Tyler Robbins Fitness

Tyler Robbins has his B.Sc. in Biochemistry: Pre-Medical, is a Certified Strength and Conditioning Specialist (CSCS) through the National Strength and Conditioning Association (NSCA), is certified through USA Weightlifting, and a CrossFit Level 2 Trainer.

Why I dislike the P90X "Certification"

Wait, I am a Beachbody Coach...so that means I have to love everything Beachbody right? 

No, it doesn't. When I set out to become a Beachbody Coach, my goal was to help others, yet also keep my honesty and integrity, because I want people to know my personal opinion about what I recommend/suggest. This goes for workouts, supplementation, education, research, etc. 

I have done my fair share of ragging on Crossfit in the past, so I think it is about time I share my displeasure with Beachbody as well. The similarities as to why I dislike the P90X "Certification" are eerily similar.

What has become strikingly apparent during my time as a fitness professional and learning more and more about the business of health/fitness is that, like any industry, in order to grow your business, you need to 'sell' through as many avenues as possible. I don't necessarily fault anyone for that. We must all remember that at the end of the day, Beachbody is a business. Businesses make money. That is their goal. What I enjoy about Beachbody is that I believe they produce some great products, especially at a great value!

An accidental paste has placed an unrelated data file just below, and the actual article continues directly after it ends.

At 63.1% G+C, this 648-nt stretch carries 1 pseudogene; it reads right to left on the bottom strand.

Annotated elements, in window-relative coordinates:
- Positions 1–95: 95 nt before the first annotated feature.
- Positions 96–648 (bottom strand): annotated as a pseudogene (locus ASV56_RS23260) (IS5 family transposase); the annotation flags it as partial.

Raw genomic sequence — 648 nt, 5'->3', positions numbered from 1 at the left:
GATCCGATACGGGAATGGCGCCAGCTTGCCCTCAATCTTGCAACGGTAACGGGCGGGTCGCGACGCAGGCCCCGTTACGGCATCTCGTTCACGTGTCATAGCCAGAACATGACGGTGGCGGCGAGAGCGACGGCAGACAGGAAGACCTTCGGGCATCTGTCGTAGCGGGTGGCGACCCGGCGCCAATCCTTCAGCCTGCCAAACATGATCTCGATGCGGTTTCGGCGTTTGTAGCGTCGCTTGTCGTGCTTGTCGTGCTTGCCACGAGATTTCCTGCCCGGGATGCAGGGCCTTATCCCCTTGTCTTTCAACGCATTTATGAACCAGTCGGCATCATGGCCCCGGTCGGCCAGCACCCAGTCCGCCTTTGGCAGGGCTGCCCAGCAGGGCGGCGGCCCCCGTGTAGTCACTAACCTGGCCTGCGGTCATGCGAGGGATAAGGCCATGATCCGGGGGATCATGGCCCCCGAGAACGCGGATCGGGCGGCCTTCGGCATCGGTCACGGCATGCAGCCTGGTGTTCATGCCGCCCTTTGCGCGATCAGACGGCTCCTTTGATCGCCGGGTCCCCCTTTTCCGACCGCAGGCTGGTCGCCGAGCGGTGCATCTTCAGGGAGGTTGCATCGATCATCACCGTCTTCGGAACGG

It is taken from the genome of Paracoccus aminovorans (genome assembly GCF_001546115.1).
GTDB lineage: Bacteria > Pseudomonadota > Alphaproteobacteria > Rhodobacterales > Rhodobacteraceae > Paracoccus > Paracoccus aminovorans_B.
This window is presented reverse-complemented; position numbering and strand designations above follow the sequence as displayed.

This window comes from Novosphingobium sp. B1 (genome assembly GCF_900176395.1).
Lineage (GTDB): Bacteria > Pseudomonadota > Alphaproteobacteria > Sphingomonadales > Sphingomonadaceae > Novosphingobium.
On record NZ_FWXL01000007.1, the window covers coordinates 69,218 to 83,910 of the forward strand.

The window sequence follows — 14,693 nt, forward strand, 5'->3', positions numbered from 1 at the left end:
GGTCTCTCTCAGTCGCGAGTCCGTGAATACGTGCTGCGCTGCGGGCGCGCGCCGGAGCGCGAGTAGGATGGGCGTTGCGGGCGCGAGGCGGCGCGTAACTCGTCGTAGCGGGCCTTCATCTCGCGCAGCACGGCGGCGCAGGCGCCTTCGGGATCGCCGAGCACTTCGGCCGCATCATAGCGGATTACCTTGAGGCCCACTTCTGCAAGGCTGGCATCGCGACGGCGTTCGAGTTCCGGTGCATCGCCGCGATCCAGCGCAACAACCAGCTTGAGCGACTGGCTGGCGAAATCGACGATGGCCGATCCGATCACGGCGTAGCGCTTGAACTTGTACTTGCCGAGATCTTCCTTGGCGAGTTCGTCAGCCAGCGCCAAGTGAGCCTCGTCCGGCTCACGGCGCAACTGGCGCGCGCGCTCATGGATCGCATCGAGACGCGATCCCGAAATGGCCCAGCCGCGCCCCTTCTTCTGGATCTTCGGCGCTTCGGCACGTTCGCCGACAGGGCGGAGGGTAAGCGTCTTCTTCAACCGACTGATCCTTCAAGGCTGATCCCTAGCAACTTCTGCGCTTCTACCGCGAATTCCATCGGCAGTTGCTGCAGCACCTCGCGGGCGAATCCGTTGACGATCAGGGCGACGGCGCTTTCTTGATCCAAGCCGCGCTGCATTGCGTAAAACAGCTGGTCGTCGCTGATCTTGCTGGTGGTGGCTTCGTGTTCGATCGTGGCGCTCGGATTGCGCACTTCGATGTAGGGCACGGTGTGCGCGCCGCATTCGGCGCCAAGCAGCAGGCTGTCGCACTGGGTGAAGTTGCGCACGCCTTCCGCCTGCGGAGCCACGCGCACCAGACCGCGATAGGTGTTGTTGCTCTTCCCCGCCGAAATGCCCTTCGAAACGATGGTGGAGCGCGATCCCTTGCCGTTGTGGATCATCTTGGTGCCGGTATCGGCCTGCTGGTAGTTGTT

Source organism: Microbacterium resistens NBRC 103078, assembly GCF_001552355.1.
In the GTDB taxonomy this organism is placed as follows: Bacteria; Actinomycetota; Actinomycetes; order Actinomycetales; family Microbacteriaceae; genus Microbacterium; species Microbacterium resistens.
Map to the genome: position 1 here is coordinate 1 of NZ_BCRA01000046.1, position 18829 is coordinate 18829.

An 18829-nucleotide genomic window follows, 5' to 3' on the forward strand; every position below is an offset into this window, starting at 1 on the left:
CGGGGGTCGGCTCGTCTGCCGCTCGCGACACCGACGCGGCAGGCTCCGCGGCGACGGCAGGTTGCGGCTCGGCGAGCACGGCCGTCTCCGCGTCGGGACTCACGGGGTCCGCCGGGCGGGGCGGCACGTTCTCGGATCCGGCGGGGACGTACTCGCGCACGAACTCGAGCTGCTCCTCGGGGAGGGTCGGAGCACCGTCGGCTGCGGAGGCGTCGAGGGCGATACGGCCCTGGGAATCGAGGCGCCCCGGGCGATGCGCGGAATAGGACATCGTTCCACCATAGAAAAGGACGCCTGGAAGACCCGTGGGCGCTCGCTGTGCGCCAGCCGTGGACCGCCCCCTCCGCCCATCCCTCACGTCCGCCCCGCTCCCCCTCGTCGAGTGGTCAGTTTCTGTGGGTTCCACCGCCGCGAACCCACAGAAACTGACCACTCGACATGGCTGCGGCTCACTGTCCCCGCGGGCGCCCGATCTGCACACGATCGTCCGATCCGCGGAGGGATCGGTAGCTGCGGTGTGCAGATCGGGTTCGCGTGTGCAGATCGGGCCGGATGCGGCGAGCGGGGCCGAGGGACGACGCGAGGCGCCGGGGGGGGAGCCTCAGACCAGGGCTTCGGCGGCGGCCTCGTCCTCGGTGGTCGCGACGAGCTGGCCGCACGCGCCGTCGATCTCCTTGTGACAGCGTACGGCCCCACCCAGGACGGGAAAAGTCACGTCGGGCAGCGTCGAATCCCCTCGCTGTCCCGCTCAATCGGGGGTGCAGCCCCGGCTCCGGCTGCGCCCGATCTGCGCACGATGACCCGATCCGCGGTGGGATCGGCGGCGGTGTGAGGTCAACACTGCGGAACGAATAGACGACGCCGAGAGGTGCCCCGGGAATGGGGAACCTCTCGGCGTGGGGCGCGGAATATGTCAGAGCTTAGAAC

P90X is, from what I understand, the highest-selling home workout program of all time. It is a great program, one that can be used by a wide variety of skill levels and ages. I am a Beachbody Coach largely due to my start with home workout products like P90X. That is not the topic of interest here, however. 

I know why Beachbody wishes to expand their P90X brand, it is to get their name into gyms across North America to share with folks just how great of a product P90X really is. There are some problems, in my opinion, with this model. 

Similar to Crossfit, there are no requirements to become P90X "Certified". The reason why I put "Certified" in quotes is because this isn't actually a certification that is recognized by any of the major governing health and fitness bodies in the USA. Sure, it is recognized as a continuing education credit or course, but that does not mean that it is considered a full-blown certification. 

To become Crossfit certified, you pay your fees, take a weekend course, and boom, you are free to use the Crossfit brand to go and market yourself to individuals who wish to, well, do Crossfit.

Although a 'dilution' effect can be present in any field of health and fitness, certain aspects can exacerbate this issue. For example, allowing essentially anyone and everyone to become P90X "Certified" can muddy the waters when potential clients are searching for trustworthy, viable options for their health and fitness.